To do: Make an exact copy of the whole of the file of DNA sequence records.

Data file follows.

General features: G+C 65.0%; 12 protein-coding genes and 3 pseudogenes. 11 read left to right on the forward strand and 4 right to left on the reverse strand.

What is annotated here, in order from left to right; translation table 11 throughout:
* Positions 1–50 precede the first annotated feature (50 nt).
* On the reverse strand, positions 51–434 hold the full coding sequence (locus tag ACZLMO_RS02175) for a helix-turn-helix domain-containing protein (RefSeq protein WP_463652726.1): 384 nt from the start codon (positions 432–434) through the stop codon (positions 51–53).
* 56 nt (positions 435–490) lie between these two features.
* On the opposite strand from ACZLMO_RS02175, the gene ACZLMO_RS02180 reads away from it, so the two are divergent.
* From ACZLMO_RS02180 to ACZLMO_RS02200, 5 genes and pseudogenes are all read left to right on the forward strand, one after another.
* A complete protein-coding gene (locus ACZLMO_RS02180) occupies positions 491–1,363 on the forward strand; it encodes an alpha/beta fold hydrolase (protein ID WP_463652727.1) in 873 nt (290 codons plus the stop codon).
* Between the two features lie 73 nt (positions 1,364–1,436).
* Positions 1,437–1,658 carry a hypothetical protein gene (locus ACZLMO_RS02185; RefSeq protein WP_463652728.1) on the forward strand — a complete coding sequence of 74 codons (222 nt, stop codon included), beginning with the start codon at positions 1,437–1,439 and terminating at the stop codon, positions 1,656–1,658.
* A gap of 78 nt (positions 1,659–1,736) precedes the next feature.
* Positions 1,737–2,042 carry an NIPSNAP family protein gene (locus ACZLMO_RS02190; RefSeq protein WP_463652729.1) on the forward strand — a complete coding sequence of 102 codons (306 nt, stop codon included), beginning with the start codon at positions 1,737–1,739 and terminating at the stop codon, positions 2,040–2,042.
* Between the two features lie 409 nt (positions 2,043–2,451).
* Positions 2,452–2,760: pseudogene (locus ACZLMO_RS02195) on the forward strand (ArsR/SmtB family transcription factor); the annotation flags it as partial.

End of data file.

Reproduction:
General features: G+C 65.0%; 12 protein-coding genes and 3 pseudogenes. 11 read left to right on the forward strand and 4 right to left on the reverse strand.

What is annotated here, in order from left to right; translation table 11 throughout:
* Positions 1–50 precede the first annotated feature (50 nt).
* On the reverse strand, positions 51–434 hold the full coding sequence (locus tag ACZLMO_RS02175) for a helix-turn-helix domain-containing protein (RefSeq protein WP_463652726.1): 384 nt from the start codon (positions 432–434) through the stop codon (positions 51–53).
* 56 nt (positions 435–490) lie between these two features.
* On the opposite strand from ACZLMO_RS02175, the gene ACZLMO_RS02180 reads away from it, so the two are divergent.
* From ACZLMO_RS02180 to ACZLMO_RS02200, 5 genes and pseudogenes are all read left to right on the forward strand, one after another.
* A complete protein-coding gene (locus ACZLMO_RS02180) occupies positions 491–1,363 on the forward strand; it encodes an alpha/beta fold hydrolase (protein ID WP_463652727.1) in 873 nt (290 codons plus the stop codon).
* Between the two features lie 73 nt (positions 1,364–1,436).
* Positions 1,437–1,658 carry a hypothetical protein gene (locus ACZLMO_RS02185; RefSeq protein WP_463652728.1) on the forward strand — a complete coding sequence of 74 codons (222 nt, stop codon included), beginning with the start codon at positions 1,437–1,439 and terminating at the stop codon, positions 1,656–1,658.
* A gap of 78 nt (positions 1,659–1,736) precedes the next feature.
* Positions 1,737–2,042 carry an NIPSNAP family protein gene (locus ACZLMO_RS02190; RefSeq protein WP_463652729.1) on the forward strand — a complete coding sequence of 102 codons (306 nt, stop codon included), beginning with the start codon at positions 1,737–1,739 and terminating at the stop codon, positions 2,040–2,042.
* Between the two features lie 409 nt (positions 2,043–2,451).
* Positions 2,452–2,760: pseudogene (locus ACZLMO_RS02195) on the forward strand (ArsR/SmtB family transcription factor); the annotation flags it as partial.